The blister pack on the new batteries actually said for Apple Macintosh (and wireless security systems) on them, so maybe they fit many models. The batteries are made in Israel. The pack listed 9 different part numbers this battery could replace, but DIDN'T list the part number that I saw on the battery I pulled out of my machine (SL-150). However, all other specs matched up, and after install it seemed to do the trick date and time-wise (after I reset the time/date, shut down a few minutes, and switched on again to test its memory).
Unfortunately, my Mac in one important way became worse instead of better, after installing the new battery. Because suddenly the operating system was using over 16 MB of my 20 MB RAM, leaving not enough left over to hardly run any apps. Normally the OS should only have been using 4-5 MB RAM.
Netscape was the program that alerted me to the RAM shortage when I tried to go on the Web. I then verified it with "About this Macintosh" under the Apple menu in the Finder/Desktop.
I didn't know why this was happening, but I did know the lack of a battery and re-installation could cause some problems.
I restarted the Mac to see if the problem would go away that way. It didn't.
I checked to see if my Extension Manager (Conflict Catcher 3) prefs about loading fonts at bootup had been alterred, causing me to load several hundred fonts unknowingly, using up all my RAM. Nope.
I rebuilt my desktop. Didn't help.
I dug in my System folder for my Finder Prefs and hid them in another folder so the Finder would create fresh prefs at restart. This, because on very rare occasion I've seen this fix strange disk/memory problems-- and also sometimes fix app problems if it was the app prefs you moved instead. Not this time, though.
Wow! I was running out of easy answers here! I decided to reset the PRAM. The PRAM is the bit of memory that's fed by the battery I'd replaced, and keeps vital Mac info which under strange circumstances might be knocked out of whack and cause strange problems. Though lots of people will recommend resetting the PRAM to fix just about anything, in around 8 years of experience with maybe more than a hundred different Macs, I've seen it actually be the solution only once or twice. Mac PRAM doesn't need resetting nearly as often as lots of folks would have you believe.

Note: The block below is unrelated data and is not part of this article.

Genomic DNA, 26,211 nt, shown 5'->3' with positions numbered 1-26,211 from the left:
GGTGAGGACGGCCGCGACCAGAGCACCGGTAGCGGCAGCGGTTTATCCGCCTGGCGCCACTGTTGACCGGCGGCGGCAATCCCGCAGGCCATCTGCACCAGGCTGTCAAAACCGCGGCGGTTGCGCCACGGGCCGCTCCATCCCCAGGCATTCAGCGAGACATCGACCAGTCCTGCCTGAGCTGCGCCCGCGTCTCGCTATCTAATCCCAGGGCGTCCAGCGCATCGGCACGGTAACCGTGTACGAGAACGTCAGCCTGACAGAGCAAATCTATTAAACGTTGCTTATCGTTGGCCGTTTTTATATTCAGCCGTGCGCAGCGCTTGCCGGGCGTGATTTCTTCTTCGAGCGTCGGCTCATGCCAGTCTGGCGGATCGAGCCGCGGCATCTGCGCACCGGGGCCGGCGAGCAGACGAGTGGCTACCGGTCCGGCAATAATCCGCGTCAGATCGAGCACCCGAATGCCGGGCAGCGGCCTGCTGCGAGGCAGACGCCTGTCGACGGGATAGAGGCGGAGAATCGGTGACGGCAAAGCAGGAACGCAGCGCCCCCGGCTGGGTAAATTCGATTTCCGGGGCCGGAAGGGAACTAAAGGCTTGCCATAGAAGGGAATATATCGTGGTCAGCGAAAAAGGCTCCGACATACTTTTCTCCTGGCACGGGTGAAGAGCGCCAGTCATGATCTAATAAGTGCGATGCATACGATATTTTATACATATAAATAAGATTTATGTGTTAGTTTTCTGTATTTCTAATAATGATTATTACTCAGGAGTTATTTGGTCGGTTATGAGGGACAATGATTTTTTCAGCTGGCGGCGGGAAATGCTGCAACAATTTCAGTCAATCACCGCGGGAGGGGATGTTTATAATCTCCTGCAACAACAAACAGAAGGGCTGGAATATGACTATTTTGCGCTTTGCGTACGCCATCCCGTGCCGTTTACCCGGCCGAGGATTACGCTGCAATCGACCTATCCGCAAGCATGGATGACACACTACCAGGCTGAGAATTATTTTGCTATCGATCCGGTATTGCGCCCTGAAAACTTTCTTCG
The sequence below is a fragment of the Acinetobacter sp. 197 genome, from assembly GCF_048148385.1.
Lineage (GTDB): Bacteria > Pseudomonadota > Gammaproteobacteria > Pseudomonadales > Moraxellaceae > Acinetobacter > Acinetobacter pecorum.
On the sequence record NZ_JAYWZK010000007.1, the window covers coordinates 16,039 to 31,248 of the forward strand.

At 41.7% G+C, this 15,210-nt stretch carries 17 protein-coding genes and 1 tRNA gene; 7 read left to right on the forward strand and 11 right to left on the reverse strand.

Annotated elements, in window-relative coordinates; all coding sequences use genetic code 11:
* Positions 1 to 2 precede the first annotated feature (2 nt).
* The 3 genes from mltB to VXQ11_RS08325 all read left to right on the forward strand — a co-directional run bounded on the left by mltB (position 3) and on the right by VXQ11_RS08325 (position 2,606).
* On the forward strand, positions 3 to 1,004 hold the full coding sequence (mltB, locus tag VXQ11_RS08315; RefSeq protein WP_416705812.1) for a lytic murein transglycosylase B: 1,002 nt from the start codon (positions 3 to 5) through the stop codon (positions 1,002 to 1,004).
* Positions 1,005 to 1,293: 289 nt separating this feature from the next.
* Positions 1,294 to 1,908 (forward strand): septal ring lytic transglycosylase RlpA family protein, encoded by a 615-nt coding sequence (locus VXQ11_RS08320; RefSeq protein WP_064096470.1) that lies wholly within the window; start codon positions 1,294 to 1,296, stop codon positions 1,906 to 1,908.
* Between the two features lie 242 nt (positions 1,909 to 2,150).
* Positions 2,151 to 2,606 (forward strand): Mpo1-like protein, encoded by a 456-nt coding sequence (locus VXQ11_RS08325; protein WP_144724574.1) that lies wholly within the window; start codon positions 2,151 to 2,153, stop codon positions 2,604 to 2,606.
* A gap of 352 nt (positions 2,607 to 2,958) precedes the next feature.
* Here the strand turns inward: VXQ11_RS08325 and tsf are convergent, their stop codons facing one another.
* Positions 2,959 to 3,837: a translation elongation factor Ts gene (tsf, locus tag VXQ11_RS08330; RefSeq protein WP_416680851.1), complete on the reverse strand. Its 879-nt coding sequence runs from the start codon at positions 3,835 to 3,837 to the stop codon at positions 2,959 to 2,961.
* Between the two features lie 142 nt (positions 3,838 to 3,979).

Anyway, I couldn't remember how to reset it. So I asked my Mac, by going to the Finder/desktop, and under the question mark menu choosing "Shortcuts" and then "Restarting the Computer", because I knew resetting the PRAM was a keyboard trick done via restarts. Ahh! Command-Option-P-R were the keys! (the Command key on a Mac might also have a cloverleaf or apple outline on it).
I reset the PRAM. Didn't help.
Well darn. Time to pull out the Big Gun. I went to my Conflict Catcher 3 control panel, and told it I needed to test for a problem. I only use CC3 for toughies, as it can take a while, like 20-30 minutes, to work, as it involves restarting your Mac several times and testing for the problem still being around, as CC3 tries loading different system extensions at a time, to determine what's causing you the headache.
This time though CC3 knew right off the bat, in around 5 minutes or less, telling me to check my virtual RAM prefs or 32-bit addressing prefs. It turned out my 32-bit addressing was turned off, putting me in the same state as many DOS/Windows PC folks address-wise. The change of battery had caused me to fall into it. So why does 16 bit addressing mode exist on my 460 at all? Remember, my 460 is several years old. My dead battery said June 1993 on it-- or almost four years. Four years ago the Mac OS had only moved to 32-bit addressing maybe 2-3 years earlier, so some Mac users still had older 16 bit applications they might want to run. So Apple gave us a Control Panel for this, and my battery adventure had dumped me into 16 bit mode, which causes the type of memory problems in system 7.5.1 I was having now, since 7.5.1 no longer caters to 16 bits, but is a full 32 bit system.
Anyway, I clicked the toggle button to put me back in 32-bit mode, restarted my Mac for the change to take effect, and it was fixed.
Of course, if I'm still on this 460 in the year 2001, I'll have to go through all this again...(unless I remember to toggle back to 32 bit mode right off the bat)
UPDATE: Well, John Bafford's at it again, keeping me straight! He's caught another mistake in N&V here, so I'll just let him explain it:
"In your article about Mac PRAM batteries, you mentioned that before 32-bit
addressing, the Mac used 16-bit addressing. However, this isn't true.
Except for PowerPCs locked in 32-bit mode, Macs have always had 24-bit
memory addressing, which gives 16mb worth of addresses- 8mb available for
RAM and 8mb reserved for hardware access.
For what it's worth, my IIfx's battery (7 years old in March) is still